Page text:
Copper prices may rise to $7,206.75 a metric ton after the metal formed a “head-and-shoulders” pattern, according to technical analysis by Standard Chartered Plc.
The attached chart shows a trend line in red tracing the head-and-shoulders and a separate short-term trend line in green that’s forming a triangle. An increase above the head-and-shoulders trend line may push prices to a May 28 high of $7,043 a ton and then to the May 10 high of $7,206.75, said Dan Smith, an analyst at Standard Chartered in London.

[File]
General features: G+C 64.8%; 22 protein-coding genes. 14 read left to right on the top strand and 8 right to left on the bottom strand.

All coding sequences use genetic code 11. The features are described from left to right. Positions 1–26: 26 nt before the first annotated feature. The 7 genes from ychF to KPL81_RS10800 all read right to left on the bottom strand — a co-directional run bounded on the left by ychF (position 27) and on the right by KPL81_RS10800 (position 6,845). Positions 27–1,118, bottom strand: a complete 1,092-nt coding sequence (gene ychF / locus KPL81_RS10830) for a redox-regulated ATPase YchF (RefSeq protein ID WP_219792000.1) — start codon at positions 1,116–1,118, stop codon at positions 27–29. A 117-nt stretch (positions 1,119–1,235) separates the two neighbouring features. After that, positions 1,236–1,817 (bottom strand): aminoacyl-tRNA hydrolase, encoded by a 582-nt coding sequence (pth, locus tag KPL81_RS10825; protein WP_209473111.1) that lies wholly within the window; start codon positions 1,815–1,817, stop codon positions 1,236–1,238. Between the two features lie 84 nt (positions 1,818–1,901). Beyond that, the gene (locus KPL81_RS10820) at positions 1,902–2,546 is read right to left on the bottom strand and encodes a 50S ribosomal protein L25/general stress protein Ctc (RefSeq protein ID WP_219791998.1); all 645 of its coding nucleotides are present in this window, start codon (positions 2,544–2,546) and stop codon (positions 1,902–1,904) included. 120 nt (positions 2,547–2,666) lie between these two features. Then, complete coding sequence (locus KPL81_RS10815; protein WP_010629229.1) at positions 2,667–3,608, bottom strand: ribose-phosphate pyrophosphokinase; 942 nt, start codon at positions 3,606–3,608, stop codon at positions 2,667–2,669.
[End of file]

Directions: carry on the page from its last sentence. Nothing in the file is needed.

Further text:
After breaking these two levels “we are off to the races and prices could go even higher,” Smith said yesterday by phone. “We have gone down and we are going to go in the other direction, which means trending higher,” he said.
Copper for delivery in three months traded at $6,729 a ton at 9:53 a.m. on the London Metal Exchange. The price has dropped 8.8 percent this year on the LME, pulled down by a stronger dollar and concern that Europe’s sovereign-debt crisis may hamper economies and crimp usage of metals. Gains by the dollar make metals priced in the currency more expensive in terms of other monies.
In technical analysis, investors and analysts study charts of trading patterns and prices to predict changes in a security, commodity, currency or index. The head-and-shoulders pattern occurs when prices form consecutive troughs, with the middle trough being either higher or lower than the other two.